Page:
Most people would assume that spending all our days in isolation sans make up would result in glowing skin, right? With less makeup and exposure to environmental pollutants, it would make sense that glowing complexions are one of the more positive benefits of the COVID-19 crisis.
Well, unfortunately this is not the case for everyone. Whilst some have been lucky to reap the benefits of letting their skin breathe, others not so much. From dryness, to redness, through to blemishes and patchiness, isolation skin is not what it seems. Lifestyles have changed dramatically since staying in has become the new normal. This means we’re spending far more time indoors, where the air quality is generally weaker and we’re exposed to less natural sunlight. On top of the environmental differences, changes in our habits and routine are also having a detrimental effect on our skin. Here are some of things that might be contributing to a skin freak out whilst in isolation.
Lack of morning routine
With morning routines out of whack, it can be easy to get up and forgo skincare altogether. Whilst you might not be wearing makeup or showering until noon, your skin still needs active ingredients to repair skin on a cellular level. However your day starts and ends, ensure that you use active ingredient serums every morning and evening. This will benefit the cells which will drink in the active ingredients that can reverse the signs of ageing, repair barrier function, hydrate and reduce inflammation.
Increase in stress and anxiety
There’s no denying that these uncertain times are bringing significant challenges to many people. Unfortunately, an increase in stress can mean an increase in skin problems too. Higher cortisol production caused by stress can cause inflammation leading to breakouts, irritation, red patches and sensitivity. Right now is a great time to go back to your stress management techniques which may involve meditation, regular movement or even limiting exposure to the news and social media. It’s important to stay informed but do so in a balanced and controlled manner that will help keep cortisol levels down (which your skin will thank you for)!
Lack of cleansing
If makeup is a thing of your pre-isolation past and you’re using less now, you’d expect your skin to be glowing, right? Well unfortunately for many this isn’t the case because makeup removal and cleansing often go hand in hand. Whether you’re wearing makeup or not, it’s still important that you cleanse your face every day. Household toxins caused by dust, cleaning products and even bedding will still sit on the skin’s surface impacting the microbiome so they must be washed away daily. Ensure that you use a gentle cleanser and microfiber pad to remove invisible toxins and surface dirt just as you normally would. Not only does this clear away any impurities from the skin, but it also opens up the pores to help serums penetrate deeper.
Increased alcohol consumption
With working from home, a lack of routine and nowhere to go, it’s easier to reach for a drink when you wouldn’t normally. Apart from sinking into poor food choices increased alcohol consumption can lead to problematic skin. The reason being is that alcohol is a diuretic which means it dehydrates skin cells at a faster rate than regular drinks. The best way to combat this is to limit alcohol consumption whilst ensuring you keep skin cells hydrated. If you do happen to succumb to a few espresso quarintinis or prosecc-isos, give your skin a big hit of hydration the next morning to replenish lost moisture. We love Biologi’s Bf Hydration Serum which is unique blend of fruit acids and vitamin C that hydrate, soothe and repair, leaving the skin feeling smooth and supple.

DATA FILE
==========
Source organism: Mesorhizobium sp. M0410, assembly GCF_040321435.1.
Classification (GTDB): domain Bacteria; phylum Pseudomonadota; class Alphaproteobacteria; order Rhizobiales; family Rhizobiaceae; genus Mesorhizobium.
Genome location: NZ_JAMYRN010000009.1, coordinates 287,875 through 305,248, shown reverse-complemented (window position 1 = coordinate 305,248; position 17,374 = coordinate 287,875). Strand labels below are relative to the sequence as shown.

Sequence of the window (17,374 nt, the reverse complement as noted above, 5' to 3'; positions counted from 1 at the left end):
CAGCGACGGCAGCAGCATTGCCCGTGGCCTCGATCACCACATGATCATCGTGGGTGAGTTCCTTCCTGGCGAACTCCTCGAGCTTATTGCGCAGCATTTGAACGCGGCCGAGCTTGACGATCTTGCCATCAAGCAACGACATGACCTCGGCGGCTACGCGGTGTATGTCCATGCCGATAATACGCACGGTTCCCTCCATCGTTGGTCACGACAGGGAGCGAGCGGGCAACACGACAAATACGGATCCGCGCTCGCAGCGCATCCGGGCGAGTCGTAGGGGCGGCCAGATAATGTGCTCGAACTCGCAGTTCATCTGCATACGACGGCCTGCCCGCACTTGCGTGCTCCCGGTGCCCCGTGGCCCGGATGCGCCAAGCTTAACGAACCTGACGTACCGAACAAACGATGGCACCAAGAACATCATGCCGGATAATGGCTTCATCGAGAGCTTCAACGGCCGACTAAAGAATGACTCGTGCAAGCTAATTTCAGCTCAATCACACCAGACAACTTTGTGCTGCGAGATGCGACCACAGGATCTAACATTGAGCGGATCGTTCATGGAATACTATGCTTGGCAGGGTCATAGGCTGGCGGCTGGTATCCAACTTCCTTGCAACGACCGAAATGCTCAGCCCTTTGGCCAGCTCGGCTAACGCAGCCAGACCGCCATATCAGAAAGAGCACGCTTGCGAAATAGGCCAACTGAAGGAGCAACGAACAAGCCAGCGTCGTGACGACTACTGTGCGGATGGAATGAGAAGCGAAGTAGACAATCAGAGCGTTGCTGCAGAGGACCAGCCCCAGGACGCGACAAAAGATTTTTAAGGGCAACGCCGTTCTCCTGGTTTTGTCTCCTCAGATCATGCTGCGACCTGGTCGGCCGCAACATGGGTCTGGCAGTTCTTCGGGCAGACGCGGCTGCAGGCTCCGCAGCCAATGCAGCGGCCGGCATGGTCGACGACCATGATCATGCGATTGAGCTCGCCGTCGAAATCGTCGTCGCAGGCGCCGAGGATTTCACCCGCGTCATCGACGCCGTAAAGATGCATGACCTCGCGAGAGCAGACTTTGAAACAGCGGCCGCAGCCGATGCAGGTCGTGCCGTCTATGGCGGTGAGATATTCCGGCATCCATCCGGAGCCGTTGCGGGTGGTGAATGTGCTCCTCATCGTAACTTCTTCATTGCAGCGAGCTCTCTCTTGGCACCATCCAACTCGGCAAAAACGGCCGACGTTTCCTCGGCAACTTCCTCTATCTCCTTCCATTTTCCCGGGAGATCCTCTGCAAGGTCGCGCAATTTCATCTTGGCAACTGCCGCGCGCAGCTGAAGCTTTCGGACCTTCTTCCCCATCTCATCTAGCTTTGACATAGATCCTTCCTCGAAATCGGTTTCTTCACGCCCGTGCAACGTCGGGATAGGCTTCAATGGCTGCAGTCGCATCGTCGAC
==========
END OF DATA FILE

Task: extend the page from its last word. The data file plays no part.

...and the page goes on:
Irregular sleeping patterns
A disruption in your normal 9 to 5 routine likely means that you’re going to bed later than normal or that your sleep may be disturbed. Lack of sleep leads to obvious signs such as dark circles and bags under the eyes. Furthermore, cellular turnover and hormone production can be impacted by less zzzzs. Turns out that there’s some truth in the term ‘beauty sleep’ – in fact there’s a direct correlation between the quality of your sleep and the quality of your skin. From 11pm onwards, cell mitosis accelerates. The more rested and relaxed you are during this time, the more effective the process. Try to aim to get to sleep before 11pm each night and for a minimum of seven to eight hours of uninterrupted rest. The result will be a beautifully glowing complexion and a more youthful appearance.
Not enough exercise
Yes, the gym is closed and there are no more boot camps so it makes it harder to keep up a normal exercise routine. However, exercise isn’t just good for the waistline, it’s good for the skin too! Regular exercise encourages blood flow which delivers nutrients to the surface of the skin leading to a radiant complexion. Sweating also helps purge bacteria and toxins from the skin to help maintain a healthy PH and give you back your glow! The advice here is to keep moving! Walk or run daily, set up a home gym, download an app or join an online PT class. There are lots of options to keep moving during isolation and your skin will thank you for every single one of them!
Lack of professional treatments
With many beauty salons closed, it’s likely your skin may be missing the extra TLC that regular facials and treatments can provide. However, remember that you can still show your skin some love by implementing a facial routine at home, ensuring that you continue to protect and nourish your skin cells. Just be sure not to overdo it and stick to natural products that – too many synthetic ingredients can throw skin out of whack or cause toxicity over time. Invest in some quality natural serums like Biologi’s Bd Face Luminosity Serum which is a storehouse of antioxidants that will leave skin looking refreshed, radiant and luminous.
By Lucy Macdougald, Biologi’s Dermal Specialist